The University of Michigan-Shanghai Jiao Tong University Joint Institute (UM-SJTU JI, JI hereafter) undergraduate student Ziming Zhou majoring in Electrical and Computer Engineering has become the winner of the undergraduate student research competition at the 2023 ICE Forward Conference of the American Society of Mechanical Engineers (ASME), an annual event inviting undergraduate researchers that have studied in the field of internal combustion engines, emissions systems, fuels and sprays, or carbon management.
Ziming Zhou, who enrolled at JI in 2021, was invited to deliver a presentation on his research project titled “Planar In-cylinder Flow Field Prediction based on Physics-inspired Automated Machine Learning Framework” to over 200 leading experts in the internal combustion engine field at the ASME conference held in Pittsburgh in October.
Ziming Zhou (second on the left) receives award from conference leaders of ASME ICEF 2023.
Engine efficiency is one of the most important ways to achieve “peak carbon” and “carbon neutrality”. The efficiency of combustion engines has received increasing attention from the energy and automotive industries in terms of energy conservation and emission reduction. In terms of fuel-air mixing strategy, non-uniform mixing between fuel and air usually leads to incomplete combustion and increased pollutant generation. Therefore, it is important to understand the mixing mechanism of fuel and air in the cylinder under different operating conditions in order to achieve “fuel reduction”.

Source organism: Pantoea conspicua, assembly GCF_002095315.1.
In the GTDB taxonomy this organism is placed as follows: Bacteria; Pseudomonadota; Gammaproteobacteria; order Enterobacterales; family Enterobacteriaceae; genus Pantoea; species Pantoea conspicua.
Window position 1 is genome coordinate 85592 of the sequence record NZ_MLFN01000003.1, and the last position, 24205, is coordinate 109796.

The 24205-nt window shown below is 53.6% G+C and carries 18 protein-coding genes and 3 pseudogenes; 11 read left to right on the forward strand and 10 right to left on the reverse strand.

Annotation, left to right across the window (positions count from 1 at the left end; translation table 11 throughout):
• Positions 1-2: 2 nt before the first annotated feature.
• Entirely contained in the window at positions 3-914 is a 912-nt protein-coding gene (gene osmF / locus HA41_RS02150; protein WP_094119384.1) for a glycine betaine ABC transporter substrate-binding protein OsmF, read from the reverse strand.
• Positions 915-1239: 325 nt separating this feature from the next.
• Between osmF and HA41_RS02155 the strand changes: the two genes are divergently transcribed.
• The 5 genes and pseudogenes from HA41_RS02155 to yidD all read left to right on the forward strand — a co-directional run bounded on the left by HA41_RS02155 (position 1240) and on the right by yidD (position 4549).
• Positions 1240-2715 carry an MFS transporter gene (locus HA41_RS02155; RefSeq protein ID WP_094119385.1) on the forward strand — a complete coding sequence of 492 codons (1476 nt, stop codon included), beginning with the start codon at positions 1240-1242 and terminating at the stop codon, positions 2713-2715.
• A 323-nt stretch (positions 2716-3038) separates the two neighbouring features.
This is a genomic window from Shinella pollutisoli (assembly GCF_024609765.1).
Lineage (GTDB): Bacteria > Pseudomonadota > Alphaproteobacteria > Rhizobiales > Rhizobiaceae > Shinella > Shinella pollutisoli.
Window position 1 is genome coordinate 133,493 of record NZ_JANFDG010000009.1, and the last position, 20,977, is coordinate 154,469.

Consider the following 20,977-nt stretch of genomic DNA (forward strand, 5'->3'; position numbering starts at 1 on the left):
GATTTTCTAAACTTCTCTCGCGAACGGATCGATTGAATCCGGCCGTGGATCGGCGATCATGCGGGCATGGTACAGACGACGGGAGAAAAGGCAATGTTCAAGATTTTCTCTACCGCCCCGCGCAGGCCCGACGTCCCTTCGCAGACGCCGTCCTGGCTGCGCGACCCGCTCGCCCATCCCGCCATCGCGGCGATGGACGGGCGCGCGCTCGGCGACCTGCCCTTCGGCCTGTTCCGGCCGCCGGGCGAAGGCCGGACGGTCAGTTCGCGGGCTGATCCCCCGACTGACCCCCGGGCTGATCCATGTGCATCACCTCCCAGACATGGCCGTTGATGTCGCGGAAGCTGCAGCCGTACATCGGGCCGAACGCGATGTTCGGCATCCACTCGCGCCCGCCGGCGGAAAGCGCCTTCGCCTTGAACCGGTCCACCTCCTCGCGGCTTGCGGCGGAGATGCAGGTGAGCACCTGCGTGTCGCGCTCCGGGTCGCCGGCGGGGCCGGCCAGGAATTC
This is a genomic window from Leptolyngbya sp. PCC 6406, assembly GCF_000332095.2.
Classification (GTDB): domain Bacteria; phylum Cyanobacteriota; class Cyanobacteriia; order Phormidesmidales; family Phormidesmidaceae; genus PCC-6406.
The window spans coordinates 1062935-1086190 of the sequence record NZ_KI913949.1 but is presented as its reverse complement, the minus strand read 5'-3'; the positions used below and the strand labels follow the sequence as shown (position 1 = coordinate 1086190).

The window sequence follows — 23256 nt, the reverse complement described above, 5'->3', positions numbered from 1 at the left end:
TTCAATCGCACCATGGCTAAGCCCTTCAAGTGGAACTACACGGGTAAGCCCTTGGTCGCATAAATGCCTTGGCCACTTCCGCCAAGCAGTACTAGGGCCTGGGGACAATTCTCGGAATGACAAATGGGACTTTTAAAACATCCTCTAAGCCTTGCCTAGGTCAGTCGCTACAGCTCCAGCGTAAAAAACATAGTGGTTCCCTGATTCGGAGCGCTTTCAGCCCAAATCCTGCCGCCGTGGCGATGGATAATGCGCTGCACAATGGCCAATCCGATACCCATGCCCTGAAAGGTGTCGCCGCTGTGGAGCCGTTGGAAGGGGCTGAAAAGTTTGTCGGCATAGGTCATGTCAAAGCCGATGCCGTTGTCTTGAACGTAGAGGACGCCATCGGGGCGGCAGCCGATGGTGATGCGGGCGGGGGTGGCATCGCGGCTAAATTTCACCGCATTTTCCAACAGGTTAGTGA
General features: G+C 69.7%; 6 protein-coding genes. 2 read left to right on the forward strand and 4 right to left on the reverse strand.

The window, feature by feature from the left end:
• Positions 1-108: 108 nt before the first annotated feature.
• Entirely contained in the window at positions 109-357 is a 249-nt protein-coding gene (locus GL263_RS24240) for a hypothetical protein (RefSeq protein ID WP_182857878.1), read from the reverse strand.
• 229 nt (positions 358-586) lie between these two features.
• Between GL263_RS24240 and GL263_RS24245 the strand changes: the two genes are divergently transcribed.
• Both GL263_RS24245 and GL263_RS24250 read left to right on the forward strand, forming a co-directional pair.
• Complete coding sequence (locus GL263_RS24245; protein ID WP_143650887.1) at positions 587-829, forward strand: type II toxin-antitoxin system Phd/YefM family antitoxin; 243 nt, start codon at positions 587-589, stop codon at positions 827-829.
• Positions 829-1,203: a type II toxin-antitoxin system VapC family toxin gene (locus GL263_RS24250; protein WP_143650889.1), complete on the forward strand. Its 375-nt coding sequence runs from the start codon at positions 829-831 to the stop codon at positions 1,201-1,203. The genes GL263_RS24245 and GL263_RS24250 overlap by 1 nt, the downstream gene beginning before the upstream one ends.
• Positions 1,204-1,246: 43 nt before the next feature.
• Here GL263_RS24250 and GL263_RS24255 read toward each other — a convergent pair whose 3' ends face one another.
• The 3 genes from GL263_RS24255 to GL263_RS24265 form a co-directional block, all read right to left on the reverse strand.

Ziming Zhou gives a presentation at the ASME conference.
Ziming Zhou, under the guidance of Professor David Hung and Postdoctoral Researcher Fengnian Zhao at JI, incorporates the spatiotemporal characteristics of flow fields into a machine learning framework, achieving accurate flow field predictions across high, medium, and low swirl ratios within engine cylinders. This research work employed an implicit physics constraint strategy in the model construction process, deeply integrating physical information with the model structure. This strategic approach confers notable advantages in predicting flow fields, especially under complex operating conditions.
Slide of Ziming Zhou’s presentation displaying research finding
Ziming Zhou is a JI student enrolled in 2021 as an Electrical and Computer Engineering major. He is participating in a dual-degree program at the University of Michigan, majoring in Computer Science. His research work centers around data-driven analysis and prediction of in-cylinder flow fields, physics-informed neural networks, and the engineering application of numerical analysis methods. He has received honors such as the National Scholarship for Undergraduates and the John Wu & Jane Sun Excellence Scholarship.
Fengnian Zhao is a JI postdoctoral researcher. His research focuses on complex fluid laser diagnostics and 3D reconstruction, spray atomization, gas-liquid coupling mechanisms, and data-driven analysis and prediction. He has received honors including the fund support from China Postdoctoral Science Foundation and the “Morning Star” Postdoctoral Fellowship at Shanghai Jiao Tong University.
David Hung is a JI tenured professor and doctoral supervisor holding the positions of Associate Dean for Academic Affairs and John Wu & Jane Sun Chair Professor. With over 25 years of experience in research and development in the field of automotive engineering, particularly in powertrains and internal combustion engine combustion systems, he is a Fellow of the Society of Automotive Engineers (SAE International).